Ana Robledo, whose full name was Ana Gomez Robledo, was born in San Gabriel in 1604 to Bartolomé Romero and Louisa Robledo. Her mother was the daughter of Pedro Robledo. He was the oldest Oñate colonist to leave descendents in New Mexico but was the first of that colony to die. He was around sixty years old when he died, as the colony moved north out of El Paso. He was buried on Corpus Cristi Day, May 21, 1598, on the Camino Real, east of the Rio del Norte (Rio Grande) and a large bluff called “Robledo” in his memory.
Ana married Francisco Gomez who held every office of importance in New Mexico during his lifetime. She bore him seven children, one of whom was the only officer to be killed defending Santa Fe during the Pueblo Revolt of 1680. She was a spirited woman who backed her husband even in opposition of governors. She was the keeper of La Conquistadora’s—a venerated statue of the Virgin Mary—precious dresses.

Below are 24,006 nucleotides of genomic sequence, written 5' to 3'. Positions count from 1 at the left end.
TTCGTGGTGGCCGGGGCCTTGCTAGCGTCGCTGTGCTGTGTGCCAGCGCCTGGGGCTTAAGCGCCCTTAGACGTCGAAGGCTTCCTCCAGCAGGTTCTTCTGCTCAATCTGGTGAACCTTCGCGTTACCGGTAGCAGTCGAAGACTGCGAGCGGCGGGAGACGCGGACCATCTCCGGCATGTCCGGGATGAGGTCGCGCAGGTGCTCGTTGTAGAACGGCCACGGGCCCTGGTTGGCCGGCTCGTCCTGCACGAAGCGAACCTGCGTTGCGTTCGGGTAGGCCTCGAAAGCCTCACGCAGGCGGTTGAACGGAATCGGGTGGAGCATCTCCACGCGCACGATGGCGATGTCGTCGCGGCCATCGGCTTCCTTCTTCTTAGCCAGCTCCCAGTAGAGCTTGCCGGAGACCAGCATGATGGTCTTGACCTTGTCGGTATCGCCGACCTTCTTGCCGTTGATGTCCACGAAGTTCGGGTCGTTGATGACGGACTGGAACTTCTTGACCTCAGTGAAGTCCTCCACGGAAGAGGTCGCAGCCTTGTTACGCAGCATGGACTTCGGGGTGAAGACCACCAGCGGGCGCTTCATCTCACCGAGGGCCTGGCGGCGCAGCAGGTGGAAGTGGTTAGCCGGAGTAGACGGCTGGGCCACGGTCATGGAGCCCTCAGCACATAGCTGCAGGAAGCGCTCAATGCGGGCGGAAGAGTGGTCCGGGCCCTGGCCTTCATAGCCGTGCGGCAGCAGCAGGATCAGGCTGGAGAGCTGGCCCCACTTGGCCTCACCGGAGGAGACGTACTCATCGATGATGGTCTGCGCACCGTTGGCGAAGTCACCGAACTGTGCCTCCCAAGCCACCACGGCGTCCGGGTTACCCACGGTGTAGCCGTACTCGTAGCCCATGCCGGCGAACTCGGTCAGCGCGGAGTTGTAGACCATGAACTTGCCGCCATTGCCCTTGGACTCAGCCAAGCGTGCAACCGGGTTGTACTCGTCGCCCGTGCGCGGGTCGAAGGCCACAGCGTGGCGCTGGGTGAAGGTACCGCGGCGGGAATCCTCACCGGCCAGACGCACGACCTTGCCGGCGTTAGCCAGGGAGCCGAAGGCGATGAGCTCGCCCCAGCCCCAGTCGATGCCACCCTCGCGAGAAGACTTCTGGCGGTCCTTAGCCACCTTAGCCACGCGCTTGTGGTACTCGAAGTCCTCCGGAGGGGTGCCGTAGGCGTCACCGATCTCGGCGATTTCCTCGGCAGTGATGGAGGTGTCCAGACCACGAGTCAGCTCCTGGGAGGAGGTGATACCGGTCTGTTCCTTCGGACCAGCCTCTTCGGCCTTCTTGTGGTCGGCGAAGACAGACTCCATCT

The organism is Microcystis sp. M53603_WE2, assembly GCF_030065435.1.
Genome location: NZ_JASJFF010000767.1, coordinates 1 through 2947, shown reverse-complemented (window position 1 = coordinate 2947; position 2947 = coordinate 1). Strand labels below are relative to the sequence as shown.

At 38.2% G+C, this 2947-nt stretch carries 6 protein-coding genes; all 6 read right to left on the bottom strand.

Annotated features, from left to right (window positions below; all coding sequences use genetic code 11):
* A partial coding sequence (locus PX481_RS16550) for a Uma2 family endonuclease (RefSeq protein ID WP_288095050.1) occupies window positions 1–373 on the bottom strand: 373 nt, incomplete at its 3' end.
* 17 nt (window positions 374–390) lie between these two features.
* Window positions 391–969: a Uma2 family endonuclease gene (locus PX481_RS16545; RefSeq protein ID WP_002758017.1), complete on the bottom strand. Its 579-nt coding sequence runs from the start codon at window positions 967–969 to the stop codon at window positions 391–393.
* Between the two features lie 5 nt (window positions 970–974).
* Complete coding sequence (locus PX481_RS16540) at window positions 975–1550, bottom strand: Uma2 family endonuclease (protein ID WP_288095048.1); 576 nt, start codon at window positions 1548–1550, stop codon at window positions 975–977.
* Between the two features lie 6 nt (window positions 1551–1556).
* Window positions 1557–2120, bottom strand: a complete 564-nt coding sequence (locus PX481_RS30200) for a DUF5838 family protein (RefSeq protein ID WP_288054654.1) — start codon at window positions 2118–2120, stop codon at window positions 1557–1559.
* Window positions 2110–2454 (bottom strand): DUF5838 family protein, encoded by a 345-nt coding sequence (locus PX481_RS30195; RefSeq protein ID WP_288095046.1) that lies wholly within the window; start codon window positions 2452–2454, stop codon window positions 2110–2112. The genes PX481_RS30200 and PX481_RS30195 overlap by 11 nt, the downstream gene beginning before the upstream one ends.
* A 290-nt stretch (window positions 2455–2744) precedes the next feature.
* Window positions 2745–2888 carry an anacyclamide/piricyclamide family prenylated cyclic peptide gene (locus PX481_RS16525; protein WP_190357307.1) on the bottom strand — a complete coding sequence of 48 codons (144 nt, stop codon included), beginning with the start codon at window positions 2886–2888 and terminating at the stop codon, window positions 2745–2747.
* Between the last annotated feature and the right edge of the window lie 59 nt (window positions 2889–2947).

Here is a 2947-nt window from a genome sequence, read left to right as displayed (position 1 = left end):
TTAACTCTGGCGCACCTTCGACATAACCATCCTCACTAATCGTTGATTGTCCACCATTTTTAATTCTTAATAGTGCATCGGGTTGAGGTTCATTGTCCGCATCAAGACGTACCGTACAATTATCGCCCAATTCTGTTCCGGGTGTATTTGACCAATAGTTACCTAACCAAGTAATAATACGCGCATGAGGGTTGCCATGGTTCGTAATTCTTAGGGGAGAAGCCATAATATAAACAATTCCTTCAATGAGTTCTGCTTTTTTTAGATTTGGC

At the time of the Pueblo Revolt, Ana was seventy-six years old. She was always referred to as Doña Ana for her age, stately manner, and knowledge. She survived the siege of Santa Fe and traveled with the people as they fled northern New Mexico to the south. Unfortunately, the riggers of the trip, and perhaps the loss of one of her sons who died at thirty-seven years old, proved to be too much for the venerated lady. She died after crossing the infamous Jornada del Muerto at a place remarkably close to where her grandfather Pedro was buried. Today, her memeory is carried on in the county name of Doña Ana.
As an aside, another version for the name of Doña Ana County gives credit for a woman reputed to have lived in the area in the early 1600s whose name was Ana Córdoba. This woman ran a large ranch and she was known for her charitable nature and agricultural achievements. Like her life, many legends surround her story and documentation is very scarce.
Origins of New Mexico Families. Fray Angelico Chavez Library
My Penitente Land. Fray Angelico Chavez Library